I'm also a self-taught geek, and now I am part of a Drupal/CiviCRM shop with three other folks, all self-taught. We do very well, and just made a job offer to a fifth person, also a self-taught Drupal dev. Here's some thoughts from the other side of the interview table.
A few thoughts:
* Getting hired in the Drupal world as a self-taught geek is way easier than in most corners of the IT world. There's lots of small employers, and there are ways to demonstrate your skill that don't involve certs.
* Drupal is a fast-moving product - we want to know that you know the latest tools. Have you developed in Drupal 7? If you're doing theming/front-end, what's your experience with Sass/Closure/etc.? Basically, if you're not plugged into the Drupal community, it's difficult to be up-to-date. So YES, go to DrupalCon, Drupal meetups, etc. - and make sure your prospective employer knows it (if you're looking to get hired by a Drupal shop)
* The most important part of being hired is networking. Not what but who you know, etc. Another reason to hit the Drupal community gatherings.
* I'll echo what other folks said about needing a portfolio. If you don't have one, make one. Seriously.
When hiring, we asked for folks' Drupal.org usernames, and we looked at their history. Seeing that you've made a non-trivial patch to a major module counts for a lot. Seeing that you know how to make a comprehensive and useful bug report means you'll get better responses when you're working on our projects. We asked about community involvement, as a measure of a) seeing how up-to-date folks were, and b) determining if their contacts in the community will help in a pinch - our good relationships with key Drupal devs has certainly helped us in emergencies. It also means we've been referred work (particularly because we specialize in Drupal/CiviCRM). We looked at portfolio - especially important if you want to be a themer.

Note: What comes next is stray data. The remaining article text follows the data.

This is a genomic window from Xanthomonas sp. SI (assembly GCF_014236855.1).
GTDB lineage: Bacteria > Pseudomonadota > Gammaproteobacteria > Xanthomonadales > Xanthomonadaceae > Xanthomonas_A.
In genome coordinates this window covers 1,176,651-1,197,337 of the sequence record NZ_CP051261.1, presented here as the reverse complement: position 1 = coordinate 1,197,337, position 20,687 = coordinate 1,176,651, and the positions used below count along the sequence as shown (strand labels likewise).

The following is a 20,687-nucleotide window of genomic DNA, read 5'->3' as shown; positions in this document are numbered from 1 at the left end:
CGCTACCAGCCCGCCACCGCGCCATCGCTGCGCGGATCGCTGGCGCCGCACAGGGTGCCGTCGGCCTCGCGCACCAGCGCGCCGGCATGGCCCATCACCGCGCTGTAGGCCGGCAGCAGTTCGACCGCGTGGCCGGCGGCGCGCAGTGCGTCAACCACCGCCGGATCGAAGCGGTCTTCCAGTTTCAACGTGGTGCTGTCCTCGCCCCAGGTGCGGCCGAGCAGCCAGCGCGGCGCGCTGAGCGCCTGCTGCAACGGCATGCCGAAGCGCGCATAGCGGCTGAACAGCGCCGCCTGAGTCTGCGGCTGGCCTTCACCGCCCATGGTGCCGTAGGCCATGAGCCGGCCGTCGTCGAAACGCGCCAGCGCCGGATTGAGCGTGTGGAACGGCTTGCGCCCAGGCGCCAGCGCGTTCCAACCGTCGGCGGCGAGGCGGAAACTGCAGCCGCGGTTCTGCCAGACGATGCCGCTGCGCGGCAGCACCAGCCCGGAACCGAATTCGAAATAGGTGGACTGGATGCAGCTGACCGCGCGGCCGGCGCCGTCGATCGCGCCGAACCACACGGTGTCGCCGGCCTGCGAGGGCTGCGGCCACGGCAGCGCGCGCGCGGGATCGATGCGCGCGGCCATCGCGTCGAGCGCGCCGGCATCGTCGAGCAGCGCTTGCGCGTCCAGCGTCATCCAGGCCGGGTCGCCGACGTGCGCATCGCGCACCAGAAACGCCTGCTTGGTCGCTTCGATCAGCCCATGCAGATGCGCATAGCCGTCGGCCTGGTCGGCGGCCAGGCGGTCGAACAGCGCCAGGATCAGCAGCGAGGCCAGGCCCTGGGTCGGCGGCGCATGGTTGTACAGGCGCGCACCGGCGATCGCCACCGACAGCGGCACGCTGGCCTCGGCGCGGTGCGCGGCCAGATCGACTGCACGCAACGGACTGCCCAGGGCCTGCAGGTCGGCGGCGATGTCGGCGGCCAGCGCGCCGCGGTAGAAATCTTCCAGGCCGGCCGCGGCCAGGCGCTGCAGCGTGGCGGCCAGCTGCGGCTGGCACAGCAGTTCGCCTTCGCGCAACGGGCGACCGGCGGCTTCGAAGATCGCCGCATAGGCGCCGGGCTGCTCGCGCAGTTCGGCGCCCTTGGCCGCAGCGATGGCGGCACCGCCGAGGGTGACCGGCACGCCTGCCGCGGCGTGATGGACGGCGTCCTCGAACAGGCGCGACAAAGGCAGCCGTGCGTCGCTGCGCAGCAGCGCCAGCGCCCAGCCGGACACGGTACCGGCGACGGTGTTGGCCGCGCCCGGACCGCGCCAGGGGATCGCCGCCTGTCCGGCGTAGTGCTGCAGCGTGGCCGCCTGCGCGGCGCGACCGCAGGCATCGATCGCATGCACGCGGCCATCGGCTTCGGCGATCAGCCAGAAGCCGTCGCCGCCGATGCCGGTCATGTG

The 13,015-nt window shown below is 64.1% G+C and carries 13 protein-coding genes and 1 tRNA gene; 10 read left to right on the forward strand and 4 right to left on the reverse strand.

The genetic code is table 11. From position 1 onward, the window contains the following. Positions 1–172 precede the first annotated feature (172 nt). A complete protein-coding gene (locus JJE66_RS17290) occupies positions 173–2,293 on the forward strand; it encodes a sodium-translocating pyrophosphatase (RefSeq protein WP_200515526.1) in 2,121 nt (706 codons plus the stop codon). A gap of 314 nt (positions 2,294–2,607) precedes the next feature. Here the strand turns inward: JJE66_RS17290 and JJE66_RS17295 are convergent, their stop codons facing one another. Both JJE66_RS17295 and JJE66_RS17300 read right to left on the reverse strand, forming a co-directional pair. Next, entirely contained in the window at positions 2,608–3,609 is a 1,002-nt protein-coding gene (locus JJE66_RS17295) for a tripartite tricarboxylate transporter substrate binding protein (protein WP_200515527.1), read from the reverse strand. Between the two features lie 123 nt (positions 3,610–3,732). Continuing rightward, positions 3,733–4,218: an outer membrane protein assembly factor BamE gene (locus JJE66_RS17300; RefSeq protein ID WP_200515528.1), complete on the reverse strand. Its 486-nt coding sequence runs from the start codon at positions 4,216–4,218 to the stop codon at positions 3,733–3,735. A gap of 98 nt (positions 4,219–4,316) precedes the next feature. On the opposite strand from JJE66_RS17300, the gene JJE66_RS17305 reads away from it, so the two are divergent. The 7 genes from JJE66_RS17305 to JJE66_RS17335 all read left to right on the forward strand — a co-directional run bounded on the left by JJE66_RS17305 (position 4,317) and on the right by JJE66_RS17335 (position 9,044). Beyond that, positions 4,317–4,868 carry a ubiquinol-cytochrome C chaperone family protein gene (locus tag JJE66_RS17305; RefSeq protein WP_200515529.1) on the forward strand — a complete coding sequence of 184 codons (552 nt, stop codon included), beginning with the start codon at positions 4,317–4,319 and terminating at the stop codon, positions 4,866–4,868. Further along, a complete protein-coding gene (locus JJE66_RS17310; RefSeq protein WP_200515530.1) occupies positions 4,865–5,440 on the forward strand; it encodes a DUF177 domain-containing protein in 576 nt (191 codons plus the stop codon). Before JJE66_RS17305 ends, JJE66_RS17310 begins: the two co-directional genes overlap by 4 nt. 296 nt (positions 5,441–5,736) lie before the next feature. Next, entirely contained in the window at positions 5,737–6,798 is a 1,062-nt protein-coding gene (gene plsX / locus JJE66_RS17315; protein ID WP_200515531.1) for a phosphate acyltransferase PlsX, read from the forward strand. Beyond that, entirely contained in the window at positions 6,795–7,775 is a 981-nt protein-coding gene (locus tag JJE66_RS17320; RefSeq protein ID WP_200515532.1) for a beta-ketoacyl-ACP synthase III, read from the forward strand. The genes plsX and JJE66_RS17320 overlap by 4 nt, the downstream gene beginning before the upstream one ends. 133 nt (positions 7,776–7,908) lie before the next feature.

Finally - one problem we had with hiring folks in your position was a lack of experience with tools used for working in groups. Familiarize yourself with at least one of the popular project management tools used in the Drupal community (I'd suggest Redmine, Open Atrium, or Basecamp). Learn git. Brush up on CLI tools like drush and ssh if you don't know them already. I think it's telling that the person we offered the job to was self-taught, but was already working in a small shop. A self-taught person with experience with the tools I listed above would have closed the gap that advantage brought to her.
One more thing, I guess - there've been a lot of good arguments for self-employment on both sides of the debate in this thread. Consider the middle option of being semi-self-employed. Moonlight doing Drupal dev. I moonlighted as a freelancer, and brought my day job from full time to part time to gone.